February 8, 2023
Chicago 12, Melborne City, USA

Meet the People Illustrating the Brutality of War in Ukraine


The paper plane has been launched A few days after Russia invaded Ukraine. An attempt by filmmakers Alex Topler and Dan Shapiro, it began as an attempt to connect artists displaced by the war with colleagues in the design, VFX and production fields of Eastern Europe. The pair, head of the US-based creative company Aggressive, originally wanted to connect Ukrainian artists with friends in Warsaw, Poland, to help them find accommodation and work. “But all of a sudden,” said Topler, “we’re starting to get messages from artists who urgently need to work but can’t leave.”

One of the messages they received was special it came from the illustrator of a children’s book, Irina Panasovska, who lived in the Russian-occupied city of Kherson and did not want to risk being evicted. (He’s been gone ever since.) Topler offered to send money, but he wanted work, not charity. “So I said, ‘OK, I’m going to take 10 pictures from you. It could be anything,’ and that’s how Paper Plain Ukraine was born.”

As part of the relief project, they have launched an Instagram page: @ paperplanes_ua— The work they are looking for will receive commissions from Ukrainian artists. For some artists, the project provides financial support when it is most needed; For others, it’s a way to deal with it. In the end, Topaller and Shapiro want to expand and get more support for the work already done for the paper plane, say, through exhibitions or NFT, but “our immediate goal is to light as many candles as possible in this attack. It’s dark, “said Topler.

WIRED has reached out to a number of artists and painters to ask about their experiences during the war, many of whom have worked with paper planes. Here is what they said, including some of the work they have done since the Russian invasion.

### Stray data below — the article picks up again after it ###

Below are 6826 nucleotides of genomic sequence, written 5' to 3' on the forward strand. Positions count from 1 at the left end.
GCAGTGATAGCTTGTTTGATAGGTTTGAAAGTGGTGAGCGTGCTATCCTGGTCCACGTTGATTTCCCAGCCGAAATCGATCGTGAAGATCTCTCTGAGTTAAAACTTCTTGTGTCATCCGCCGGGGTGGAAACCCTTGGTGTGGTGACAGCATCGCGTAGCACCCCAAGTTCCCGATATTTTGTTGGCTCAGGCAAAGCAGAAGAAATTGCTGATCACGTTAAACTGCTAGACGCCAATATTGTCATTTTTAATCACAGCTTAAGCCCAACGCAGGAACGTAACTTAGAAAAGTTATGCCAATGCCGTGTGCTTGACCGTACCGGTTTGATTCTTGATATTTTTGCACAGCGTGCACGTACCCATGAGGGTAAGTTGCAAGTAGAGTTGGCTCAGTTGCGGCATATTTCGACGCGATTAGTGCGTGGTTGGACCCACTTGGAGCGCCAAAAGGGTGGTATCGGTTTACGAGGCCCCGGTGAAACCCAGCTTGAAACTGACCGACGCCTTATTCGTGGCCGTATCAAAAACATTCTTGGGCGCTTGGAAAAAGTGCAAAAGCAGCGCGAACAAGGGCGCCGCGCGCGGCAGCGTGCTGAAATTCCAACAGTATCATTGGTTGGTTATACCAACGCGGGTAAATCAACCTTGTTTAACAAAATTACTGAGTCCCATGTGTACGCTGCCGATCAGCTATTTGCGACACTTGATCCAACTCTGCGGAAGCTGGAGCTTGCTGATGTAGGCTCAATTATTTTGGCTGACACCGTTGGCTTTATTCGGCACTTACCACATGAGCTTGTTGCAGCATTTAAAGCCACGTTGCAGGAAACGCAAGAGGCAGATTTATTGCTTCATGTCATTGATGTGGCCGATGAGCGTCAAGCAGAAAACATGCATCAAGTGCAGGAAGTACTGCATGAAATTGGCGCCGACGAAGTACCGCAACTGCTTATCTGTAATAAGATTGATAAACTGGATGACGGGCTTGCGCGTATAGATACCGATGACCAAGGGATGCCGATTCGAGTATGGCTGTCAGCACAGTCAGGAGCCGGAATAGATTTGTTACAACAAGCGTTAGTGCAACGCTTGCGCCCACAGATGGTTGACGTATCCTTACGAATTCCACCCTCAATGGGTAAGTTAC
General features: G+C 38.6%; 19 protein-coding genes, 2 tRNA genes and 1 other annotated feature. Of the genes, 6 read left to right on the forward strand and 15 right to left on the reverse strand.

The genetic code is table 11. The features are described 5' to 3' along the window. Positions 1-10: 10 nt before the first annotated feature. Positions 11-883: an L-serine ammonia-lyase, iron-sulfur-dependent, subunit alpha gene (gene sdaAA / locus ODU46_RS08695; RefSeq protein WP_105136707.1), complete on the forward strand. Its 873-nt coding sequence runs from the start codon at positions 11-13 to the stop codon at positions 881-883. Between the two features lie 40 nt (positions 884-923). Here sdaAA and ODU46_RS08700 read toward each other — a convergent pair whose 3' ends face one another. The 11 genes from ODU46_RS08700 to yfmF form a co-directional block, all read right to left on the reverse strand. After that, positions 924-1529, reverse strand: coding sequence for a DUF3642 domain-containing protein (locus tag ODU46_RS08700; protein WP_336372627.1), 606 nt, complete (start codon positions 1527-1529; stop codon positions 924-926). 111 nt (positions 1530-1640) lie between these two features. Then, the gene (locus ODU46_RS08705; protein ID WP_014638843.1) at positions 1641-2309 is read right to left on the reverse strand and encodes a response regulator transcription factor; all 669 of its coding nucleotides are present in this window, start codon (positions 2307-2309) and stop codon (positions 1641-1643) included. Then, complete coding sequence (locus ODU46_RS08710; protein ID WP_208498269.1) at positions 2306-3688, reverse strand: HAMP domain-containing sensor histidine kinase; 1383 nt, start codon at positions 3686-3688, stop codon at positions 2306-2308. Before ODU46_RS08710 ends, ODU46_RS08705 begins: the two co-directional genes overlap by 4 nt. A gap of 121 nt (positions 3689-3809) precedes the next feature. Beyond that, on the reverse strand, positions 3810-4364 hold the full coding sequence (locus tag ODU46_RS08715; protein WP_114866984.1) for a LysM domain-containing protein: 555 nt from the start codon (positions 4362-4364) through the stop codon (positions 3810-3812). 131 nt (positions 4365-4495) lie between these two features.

These interviews have been edited for brevity and clarity.

Tania Yakunova highlights the atrocities that have taken place across her country.Illustration: Tania Yakunova

Tania Yakunova

Kyiv, Ukraine

Wired: Tell us about making this piece.

Tania Yakunova: In early April, when the suburbs of Kiev were liberated from Russian troops, horrific evidence began to emerge. Killed civilians, buried people, raped women and killed children. Survivors begin to speak. What the Russians did to the civilians in Bucha, Hostomel, Irpin, Borodianka is shocking. Kiev is my city. The Russians were 15 kilometers away from my parents’ house. Many of my friends live in suburban, beautiful, green family places. I was sick and cried all day. The next day I started drawing because it was the only way to get rid of my pain and anger.

What was your inspiration?

My parable is not fiction; It is a composite image of several victims from Bucha: women whose burnt naked bodies were found on the side of the road. The Russians raped and then tried to burn them, a woman who was raped in front of her young son’s eyes and her baby, who was then killed. And many more who have lost their children, their husbands, and their own lives.

Where are you based and / or where do you live and work now?


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